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Churchill Downs chaplain helps faith blossom

LOUISVILLE, Ky. (BP)—The “Run for the Roses” is well-known at Churchill Downs, but for assistant chaplain Yurian Cabrera, the “roses” of the Kentucky Derby come second to seeing faith blossom at the famed racetrack’s fruit of ministry.

Cabrera, a 29-year-old native of Cuba, is a church planting missionary and part-time pastor of Iglesia Bautista Senda de Luz in Louisville.

Serving as a chaplain at the racetrack is yet another of his passions.

“I just love the smell, the track, the horses and, most of all, the people who work here,” Cabrera smiled broadly, a dark goatee highlighting bright cheeks.

Early in the mornings, he relays a “Minute with God” over Churchill Downs’ PA system in both English and Spanish as a devotional for track workers.

“It is a very brief reminder that God is real and that He cares about the workers here at the track,” Cabrera said.

More than 700 Hispanics, mostly from Mexico, Central America and Cuba, work in some capacity at the track. Many live within the stable area, or “backside” of the track, with others in nearby apartment buildings.

A beautiful on-site “Christ Chapel” at Churchill Downs provides a place for Cabrera to hold services in Spanish on Monday evenings. Local churches and ministries provide supper, while worship and praise music is provided by local musicians and church groups.

Kentucky Derby winner Pat Day supports the ministry and is a frequent guest speaker at Christ Chapel. He told Baptist Press he became a believer after experiencing the emptiness of worldly success and coming completely to Christ.

“God changed the mirrors of my life into windows,” Day said. “God is doing a wonderful work in this place.”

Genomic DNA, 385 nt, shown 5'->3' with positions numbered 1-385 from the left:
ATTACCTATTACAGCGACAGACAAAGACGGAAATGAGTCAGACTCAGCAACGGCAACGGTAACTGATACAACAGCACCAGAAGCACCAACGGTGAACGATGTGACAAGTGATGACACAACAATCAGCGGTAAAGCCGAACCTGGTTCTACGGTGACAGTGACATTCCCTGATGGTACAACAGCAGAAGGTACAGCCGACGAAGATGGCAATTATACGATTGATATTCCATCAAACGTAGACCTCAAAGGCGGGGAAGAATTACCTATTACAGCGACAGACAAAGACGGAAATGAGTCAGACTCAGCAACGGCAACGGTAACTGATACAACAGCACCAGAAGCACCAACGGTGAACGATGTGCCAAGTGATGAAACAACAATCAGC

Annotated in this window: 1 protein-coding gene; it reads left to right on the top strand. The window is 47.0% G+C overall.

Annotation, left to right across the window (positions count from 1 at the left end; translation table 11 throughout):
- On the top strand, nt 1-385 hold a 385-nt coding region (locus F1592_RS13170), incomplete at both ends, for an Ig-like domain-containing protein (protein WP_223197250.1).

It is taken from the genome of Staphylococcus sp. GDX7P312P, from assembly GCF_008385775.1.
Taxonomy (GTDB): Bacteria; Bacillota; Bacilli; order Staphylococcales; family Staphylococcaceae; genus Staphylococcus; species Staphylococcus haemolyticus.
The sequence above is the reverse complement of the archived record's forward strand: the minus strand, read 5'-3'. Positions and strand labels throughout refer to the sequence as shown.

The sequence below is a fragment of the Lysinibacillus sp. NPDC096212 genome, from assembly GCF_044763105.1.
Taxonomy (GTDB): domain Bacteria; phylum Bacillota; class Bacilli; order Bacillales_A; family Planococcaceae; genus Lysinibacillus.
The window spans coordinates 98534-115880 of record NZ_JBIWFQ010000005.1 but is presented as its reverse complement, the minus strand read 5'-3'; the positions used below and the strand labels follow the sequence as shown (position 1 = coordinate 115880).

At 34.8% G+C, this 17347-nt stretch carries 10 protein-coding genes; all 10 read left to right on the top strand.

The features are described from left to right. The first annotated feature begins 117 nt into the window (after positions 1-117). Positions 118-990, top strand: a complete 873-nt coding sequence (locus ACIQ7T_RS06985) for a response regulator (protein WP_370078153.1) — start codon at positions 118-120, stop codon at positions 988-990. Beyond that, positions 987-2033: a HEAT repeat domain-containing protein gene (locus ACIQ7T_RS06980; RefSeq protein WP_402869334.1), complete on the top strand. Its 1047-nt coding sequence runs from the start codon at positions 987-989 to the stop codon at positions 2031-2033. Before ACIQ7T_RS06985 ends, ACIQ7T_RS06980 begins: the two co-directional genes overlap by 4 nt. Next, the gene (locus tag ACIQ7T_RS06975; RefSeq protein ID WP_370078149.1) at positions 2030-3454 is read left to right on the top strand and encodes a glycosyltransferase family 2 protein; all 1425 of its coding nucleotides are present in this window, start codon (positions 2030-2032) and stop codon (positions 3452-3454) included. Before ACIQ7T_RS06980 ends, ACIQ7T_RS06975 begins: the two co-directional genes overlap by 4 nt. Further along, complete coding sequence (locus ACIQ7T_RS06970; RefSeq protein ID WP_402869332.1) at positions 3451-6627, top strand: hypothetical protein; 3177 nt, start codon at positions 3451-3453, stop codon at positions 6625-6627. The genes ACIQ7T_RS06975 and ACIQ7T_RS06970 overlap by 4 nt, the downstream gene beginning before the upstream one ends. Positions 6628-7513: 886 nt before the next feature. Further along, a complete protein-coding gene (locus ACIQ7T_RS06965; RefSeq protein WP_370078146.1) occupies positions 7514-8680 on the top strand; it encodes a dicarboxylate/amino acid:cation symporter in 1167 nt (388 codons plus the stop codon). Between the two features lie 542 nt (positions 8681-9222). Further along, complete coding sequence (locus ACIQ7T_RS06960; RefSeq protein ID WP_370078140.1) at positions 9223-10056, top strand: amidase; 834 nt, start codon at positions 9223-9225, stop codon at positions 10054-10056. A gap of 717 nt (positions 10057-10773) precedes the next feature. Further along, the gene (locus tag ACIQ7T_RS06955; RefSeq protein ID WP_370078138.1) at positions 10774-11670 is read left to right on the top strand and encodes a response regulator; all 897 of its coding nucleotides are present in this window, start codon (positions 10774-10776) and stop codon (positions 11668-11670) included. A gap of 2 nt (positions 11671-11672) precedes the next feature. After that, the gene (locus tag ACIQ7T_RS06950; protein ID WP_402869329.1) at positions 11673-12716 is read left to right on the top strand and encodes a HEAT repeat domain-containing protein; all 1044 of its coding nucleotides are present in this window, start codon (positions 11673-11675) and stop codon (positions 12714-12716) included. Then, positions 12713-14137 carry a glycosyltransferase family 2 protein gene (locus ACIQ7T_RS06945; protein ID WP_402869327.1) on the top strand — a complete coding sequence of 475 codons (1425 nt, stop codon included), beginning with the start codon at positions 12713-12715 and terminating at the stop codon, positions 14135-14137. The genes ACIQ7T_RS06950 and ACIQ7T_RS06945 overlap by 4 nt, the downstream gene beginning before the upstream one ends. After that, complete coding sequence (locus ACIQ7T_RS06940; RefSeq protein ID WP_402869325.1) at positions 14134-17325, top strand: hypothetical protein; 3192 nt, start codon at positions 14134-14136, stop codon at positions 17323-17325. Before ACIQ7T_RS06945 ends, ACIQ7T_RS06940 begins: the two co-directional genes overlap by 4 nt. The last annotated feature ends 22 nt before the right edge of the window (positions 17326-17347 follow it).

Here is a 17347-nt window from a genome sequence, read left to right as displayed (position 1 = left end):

On Thursday nights at the chapel, Cabrera shares a practical Bible study followed by a family friendly movie in Spanish, with plenty of time also provided for fellowship and one-on-one ministry.

The chaplaincy program provides for the workers’ material needs through an on-site clothes closet ministry which also supplies basic care needs. Additionally, the outreach offers English classes; workshops on legal issues; counseling; and family and children’s activities.

Renier Rosales, 23, one of the workers who walks and trains horses at the track, recently left Cuba where his family remains. Rosales counts on Cabrera and the church family at Iglesia Bautista Senda de Luz to help fill the void.

“I like the church meetings here since I can do my work and minister to my co-workers at the same time,” Rosales said. “I thank God for Pastor Julian since he is always there to help me.”

But Cabrera’s ministry is not tied to the walls of Christ Chapel. He visits the workers on a daily basis and knows them by name. He keeps up with the names of the horses they train and follows some of their records. “One of the men we shared Christ with used to be a big-time drug dealer and user in Guatemala who came here running from the law,” Cabrera said. “Today that man is currently coming to all of our services and activities here at the track.”

On the weekends, workers are encouraged to worship at one of several local Hispanic Baptist churches. Since most of the workers do not drive, Cabrera led his church to start a new work across the street from one of the back entrances of Churchill Downs.

Pastor Ernesto Font, one of the ministers at Iglesia Bautista Senda de Luz, started Iglesia Bautista Victoria last February with 15 people. As a result of June 15-20 Crossover evangelistic efforts prior to the Southern Baptist Convention annual meeting in Louisville, nine new converts have asked for baptism into this growing fellowship of believers. Font noted: “[I]t is very easy for the workers at the track to cross the street and visit our church.”

Cabrera is optimistic about the future of the Good News in a place where the thoroughbreds run.

“I want to continue what was started,” Cabrera said. “Our church is fasting and praying for God to start a revival in our city.”
David Raul Lema Jr. is director of New Orleans Baptist Theological Seminary’s Center for the Americas in Miami and a correspondent for Baptist Press.

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  • David R. Lema Jr.